How does fed and fasted state effect GI simulation PDF

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2. How does fed and fasted state effect GI simulation?(5)

 The presence of food may affect drug absorption via a variety of mechanisms;
by impacting GI tract physiology (e.g. food- induced changes in gastric
emptying time, gastric pH, intestinal fluid composition, hepatic blood flow),
drug solubility and dissolution, and drug permeation.


 A study conducted to observe human food effect revealed that 67% of BCS
Class I compounds in the data set showed no food effect, 71% of the BCS Class
II compounds had a positive food effect, 61% of BCS Class III compounds
showed a negative food effect and Class IV compounds in this dataset, a large
majority (73%) showed a positive food effect.

 One alternative to animal experiments is to simulate food effects in humans
using physiologically based absorption models.

 Considering that these models are built based on a prior knowledge of GI
physiology in the fasted and fed states, they are able to describe the kinetics of
drug transit, dissolution, and absorption on the basis of drug- specific features
such as permeability, biorelevant solubility, ionization constant(s), dose,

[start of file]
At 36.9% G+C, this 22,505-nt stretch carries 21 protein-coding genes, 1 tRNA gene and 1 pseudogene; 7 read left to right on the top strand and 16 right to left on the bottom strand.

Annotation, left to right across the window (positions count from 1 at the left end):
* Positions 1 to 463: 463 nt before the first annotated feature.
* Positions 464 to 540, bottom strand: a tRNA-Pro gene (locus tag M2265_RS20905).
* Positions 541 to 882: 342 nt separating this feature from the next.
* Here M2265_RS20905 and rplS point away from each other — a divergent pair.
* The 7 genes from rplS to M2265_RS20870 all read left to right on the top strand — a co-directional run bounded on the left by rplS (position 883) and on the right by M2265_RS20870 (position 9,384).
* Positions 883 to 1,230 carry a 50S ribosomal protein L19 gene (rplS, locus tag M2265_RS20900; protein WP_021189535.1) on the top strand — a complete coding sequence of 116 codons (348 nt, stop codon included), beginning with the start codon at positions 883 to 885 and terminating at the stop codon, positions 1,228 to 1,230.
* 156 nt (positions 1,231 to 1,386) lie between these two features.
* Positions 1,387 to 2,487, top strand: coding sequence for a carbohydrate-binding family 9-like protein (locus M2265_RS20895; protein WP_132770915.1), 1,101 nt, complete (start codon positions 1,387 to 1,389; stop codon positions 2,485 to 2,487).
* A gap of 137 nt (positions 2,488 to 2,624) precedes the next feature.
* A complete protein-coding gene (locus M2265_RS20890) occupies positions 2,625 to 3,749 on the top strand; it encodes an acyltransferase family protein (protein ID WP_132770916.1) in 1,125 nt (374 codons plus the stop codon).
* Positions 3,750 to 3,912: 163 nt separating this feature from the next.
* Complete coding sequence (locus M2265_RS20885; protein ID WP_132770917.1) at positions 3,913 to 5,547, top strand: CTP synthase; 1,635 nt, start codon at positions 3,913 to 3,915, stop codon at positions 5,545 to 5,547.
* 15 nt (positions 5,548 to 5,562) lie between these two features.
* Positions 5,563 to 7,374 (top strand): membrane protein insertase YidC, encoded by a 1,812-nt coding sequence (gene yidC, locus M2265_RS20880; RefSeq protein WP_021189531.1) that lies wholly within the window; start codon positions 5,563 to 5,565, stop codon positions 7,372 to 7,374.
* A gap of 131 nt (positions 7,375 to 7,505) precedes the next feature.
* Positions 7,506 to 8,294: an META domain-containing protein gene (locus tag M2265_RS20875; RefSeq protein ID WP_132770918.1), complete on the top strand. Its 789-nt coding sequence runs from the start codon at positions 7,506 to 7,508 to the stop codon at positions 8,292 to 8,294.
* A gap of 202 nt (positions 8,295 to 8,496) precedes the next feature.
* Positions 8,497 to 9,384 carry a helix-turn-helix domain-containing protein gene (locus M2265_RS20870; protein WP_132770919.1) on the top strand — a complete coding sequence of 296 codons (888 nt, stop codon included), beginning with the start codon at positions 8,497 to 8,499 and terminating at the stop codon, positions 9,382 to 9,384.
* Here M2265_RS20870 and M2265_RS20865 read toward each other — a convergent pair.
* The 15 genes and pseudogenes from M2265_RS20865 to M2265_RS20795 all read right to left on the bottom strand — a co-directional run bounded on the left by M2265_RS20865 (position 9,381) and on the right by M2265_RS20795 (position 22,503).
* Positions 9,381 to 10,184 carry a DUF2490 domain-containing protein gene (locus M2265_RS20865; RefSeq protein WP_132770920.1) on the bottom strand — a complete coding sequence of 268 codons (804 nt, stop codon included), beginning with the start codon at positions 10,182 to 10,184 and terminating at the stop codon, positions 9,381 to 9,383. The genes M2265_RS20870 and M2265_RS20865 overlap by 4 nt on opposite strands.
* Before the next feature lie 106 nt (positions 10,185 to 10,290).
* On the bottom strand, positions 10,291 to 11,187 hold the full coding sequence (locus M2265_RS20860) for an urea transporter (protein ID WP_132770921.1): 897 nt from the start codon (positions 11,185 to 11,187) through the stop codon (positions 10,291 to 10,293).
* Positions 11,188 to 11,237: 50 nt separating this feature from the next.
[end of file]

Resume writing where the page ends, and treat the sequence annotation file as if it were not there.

metabolism and distribution data,etc.

 Food effects on drug absorption are generally better predicted when using
biorelevant media containing bile salts and lecithin as compared to the
traditional USP compendial media such as simulated gastric fluid (SGF) and
simulated intestinal fluids (SIF).

 Jones et al. developed physiologically based pharmacokinetic models (PBPK) in
GastroPlus® using permeability, solubility, metabolism and distribution data for
each compound.

 Biorelevant solubilities were measured in different media: simulated human
gastric fluid for the fasted and fed state, simulated human intestinal fluid for
the fasted, fed, and high- fat state, and simulated human colonic fluid for the
upper and the lower colon.


 The effect of food was simulated by changing physiological parameters and the
food effect for each drug was estimated by comparing AUC or Cmax between
fasted, fed, and/or high- fat conditions.

 It was concluded that biorelevant solubility tests, in conjunction with
physiologically based absorption modeling, can be used to predict food effects
caused by solubility and dissolution rate limitations, and/or degradation.

 It is, however, difficult to design a universal simulated fed state media for use
with all compounds because the composition of in vivo fed state fluids is highly
dependent on the ingested meal itself.